20. 4 out of 5

    Ryan

    An important book far ahead of its time in many ways, though I suppose it belonged to the era of environmental awakening in the 1970s that came after the oil crisis and with the Carter administration. Belongs with such classics as Limits to Growth in heralding the concept of a finite carrying capacity for mankind. Terms commonly used today like ecological footprint have yet to be coined, instead Catton uses words like 'ghost acreage' and 'phantom carrying capacity' to drive home similar ideas of An important book far ahead of its time in many ways, though I suppose it belonged to the era of environmental awakening in the 1970s that came after the oil crisis and with the Carter administration. Belongs with such classics as Limits to Growth in heralding the concept of a finite carrying capacity for mankind. Terms commonly used today like ecological footprint have yet to be coined, instead Catton uses words like 'ghost acreage' and 'phantom carrying capacity' to drive home similar ideas of our collective folly in drawing upon the savings of the Earth in the form of fossil fuels. I liked the brief review of the course of human history over time, the major breakthroughs of cultural 'advancement' like language, fire, metallurgy, agriculture etc. that puts things in historical perspective. Catton also uses concepts from ecology like succession and detritavore ecosystem to compare our civilization and its self damaging characteristics, which I found enlightening. Of course the decades since this book was published saw the discovery of additional oil deposits that resulted in the acceleration of economic growth and population into the 21st century, validating the cornucopians in a way. It is easy to dismiss such dismal writing as overly alarmist on hindsight, but we find ourselves in the same predicament except it is even more urgent and the problems deeper than ever before as Peak Oil and Peak Resources loom over us all today.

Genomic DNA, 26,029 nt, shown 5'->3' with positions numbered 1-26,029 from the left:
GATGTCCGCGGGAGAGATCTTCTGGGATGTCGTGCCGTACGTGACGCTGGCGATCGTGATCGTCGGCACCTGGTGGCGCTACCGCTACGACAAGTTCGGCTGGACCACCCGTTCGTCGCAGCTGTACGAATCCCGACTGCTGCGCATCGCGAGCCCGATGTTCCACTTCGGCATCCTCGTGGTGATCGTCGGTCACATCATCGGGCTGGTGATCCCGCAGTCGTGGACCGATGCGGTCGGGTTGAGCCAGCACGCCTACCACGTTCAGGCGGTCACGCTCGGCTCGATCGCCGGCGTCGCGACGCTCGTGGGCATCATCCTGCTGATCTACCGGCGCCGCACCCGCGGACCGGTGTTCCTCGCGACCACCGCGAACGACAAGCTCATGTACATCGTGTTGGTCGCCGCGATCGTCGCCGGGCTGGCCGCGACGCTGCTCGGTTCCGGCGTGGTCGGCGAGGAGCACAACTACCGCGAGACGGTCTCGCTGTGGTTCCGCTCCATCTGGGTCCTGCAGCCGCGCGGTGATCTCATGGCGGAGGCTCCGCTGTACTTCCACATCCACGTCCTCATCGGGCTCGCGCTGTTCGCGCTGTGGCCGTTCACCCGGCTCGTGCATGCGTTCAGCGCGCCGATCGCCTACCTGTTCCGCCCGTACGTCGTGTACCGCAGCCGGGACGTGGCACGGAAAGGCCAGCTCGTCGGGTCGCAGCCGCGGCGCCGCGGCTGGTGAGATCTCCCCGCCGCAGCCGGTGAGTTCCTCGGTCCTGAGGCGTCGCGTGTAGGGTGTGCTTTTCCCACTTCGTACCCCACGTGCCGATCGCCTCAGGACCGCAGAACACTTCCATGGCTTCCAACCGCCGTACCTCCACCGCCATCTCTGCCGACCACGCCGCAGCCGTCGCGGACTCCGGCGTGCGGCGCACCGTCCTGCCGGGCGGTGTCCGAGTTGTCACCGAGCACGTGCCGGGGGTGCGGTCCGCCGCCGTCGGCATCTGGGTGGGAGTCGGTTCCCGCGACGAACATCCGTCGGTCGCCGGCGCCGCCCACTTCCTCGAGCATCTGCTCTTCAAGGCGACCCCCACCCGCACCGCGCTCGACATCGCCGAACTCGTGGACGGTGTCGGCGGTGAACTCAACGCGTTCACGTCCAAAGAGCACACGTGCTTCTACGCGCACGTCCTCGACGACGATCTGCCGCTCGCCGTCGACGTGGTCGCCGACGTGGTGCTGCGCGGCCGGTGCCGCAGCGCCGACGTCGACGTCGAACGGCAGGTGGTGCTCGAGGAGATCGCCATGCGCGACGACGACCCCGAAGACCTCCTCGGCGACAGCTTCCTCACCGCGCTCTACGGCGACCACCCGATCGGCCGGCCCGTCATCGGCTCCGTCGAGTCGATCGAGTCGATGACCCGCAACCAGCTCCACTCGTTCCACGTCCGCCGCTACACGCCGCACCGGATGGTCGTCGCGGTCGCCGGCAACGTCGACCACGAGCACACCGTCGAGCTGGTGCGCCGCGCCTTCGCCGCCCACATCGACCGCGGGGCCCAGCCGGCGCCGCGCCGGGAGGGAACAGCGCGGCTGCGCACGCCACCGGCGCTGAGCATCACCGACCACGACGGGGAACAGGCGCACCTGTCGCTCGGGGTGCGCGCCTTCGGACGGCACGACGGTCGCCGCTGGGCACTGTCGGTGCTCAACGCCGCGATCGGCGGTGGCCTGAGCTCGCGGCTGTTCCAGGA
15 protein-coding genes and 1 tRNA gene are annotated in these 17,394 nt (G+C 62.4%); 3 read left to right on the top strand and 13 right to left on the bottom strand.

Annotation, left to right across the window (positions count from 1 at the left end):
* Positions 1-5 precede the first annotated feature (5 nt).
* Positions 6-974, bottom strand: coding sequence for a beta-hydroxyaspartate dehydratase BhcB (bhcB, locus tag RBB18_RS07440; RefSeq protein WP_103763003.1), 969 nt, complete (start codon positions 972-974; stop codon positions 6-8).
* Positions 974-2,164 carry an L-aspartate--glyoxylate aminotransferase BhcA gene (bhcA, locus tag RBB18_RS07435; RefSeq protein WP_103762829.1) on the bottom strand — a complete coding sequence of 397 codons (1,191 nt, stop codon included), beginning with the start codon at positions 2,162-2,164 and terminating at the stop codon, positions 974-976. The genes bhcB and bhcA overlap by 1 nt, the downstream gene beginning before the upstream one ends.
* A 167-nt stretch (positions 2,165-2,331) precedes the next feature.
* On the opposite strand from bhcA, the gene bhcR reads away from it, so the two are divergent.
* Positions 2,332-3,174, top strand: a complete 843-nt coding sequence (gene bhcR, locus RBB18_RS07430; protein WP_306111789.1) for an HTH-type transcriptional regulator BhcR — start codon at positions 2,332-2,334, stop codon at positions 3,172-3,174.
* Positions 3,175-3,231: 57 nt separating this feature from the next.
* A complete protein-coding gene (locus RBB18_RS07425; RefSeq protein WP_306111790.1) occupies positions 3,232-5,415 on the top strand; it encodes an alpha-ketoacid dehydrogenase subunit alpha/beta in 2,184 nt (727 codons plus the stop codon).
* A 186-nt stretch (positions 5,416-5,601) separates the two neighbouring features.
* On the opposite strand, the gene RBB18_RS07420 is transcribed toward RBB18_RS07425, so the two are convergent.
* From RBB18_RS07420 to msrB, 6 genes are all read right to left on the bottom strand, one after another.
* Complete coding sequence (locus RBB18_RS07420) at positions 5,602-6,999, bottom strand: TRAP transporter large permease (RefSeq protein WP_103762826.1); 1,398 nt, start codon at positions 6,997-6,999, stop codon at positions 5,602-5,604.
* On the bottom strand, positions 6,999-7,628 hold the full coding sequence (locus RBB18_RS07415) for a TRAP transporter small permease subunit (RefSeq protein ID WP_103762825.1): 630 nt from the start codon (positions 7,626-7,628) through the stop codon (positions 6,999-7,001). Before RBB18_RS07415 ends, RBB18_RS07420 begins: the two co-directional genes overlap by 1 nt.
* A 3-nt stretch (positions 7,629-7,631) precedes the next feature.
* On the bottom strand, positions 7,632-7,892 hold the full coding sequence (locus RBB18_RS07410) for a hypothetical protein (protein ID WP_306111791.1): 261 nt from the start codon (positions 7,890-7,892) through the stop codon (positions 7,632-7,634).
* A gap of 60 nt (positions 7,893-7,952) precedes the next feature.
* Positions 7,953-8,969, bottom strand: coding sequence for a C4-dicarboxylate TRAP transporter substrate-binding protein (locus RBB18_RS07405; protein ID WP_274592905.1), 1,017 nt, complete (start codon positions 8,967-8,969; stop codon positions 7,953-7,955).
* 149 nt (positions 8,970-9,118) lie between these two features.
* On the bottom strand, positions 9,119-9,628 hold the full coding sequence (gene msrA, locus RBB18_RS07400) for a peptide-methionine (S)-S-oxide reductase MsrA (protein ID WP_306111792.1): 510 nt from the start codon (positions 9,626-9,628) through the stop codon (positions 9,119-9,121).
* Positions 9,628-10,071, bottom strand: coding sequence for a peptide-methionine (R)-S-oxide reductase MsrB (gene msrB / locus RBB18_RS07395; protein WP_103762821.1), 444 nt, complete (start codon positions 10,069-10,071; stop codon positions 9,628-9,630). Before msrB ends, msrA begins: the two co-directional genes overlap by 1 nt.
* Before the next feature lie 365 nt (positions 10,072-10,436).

21. 5 out of 5

    Dylan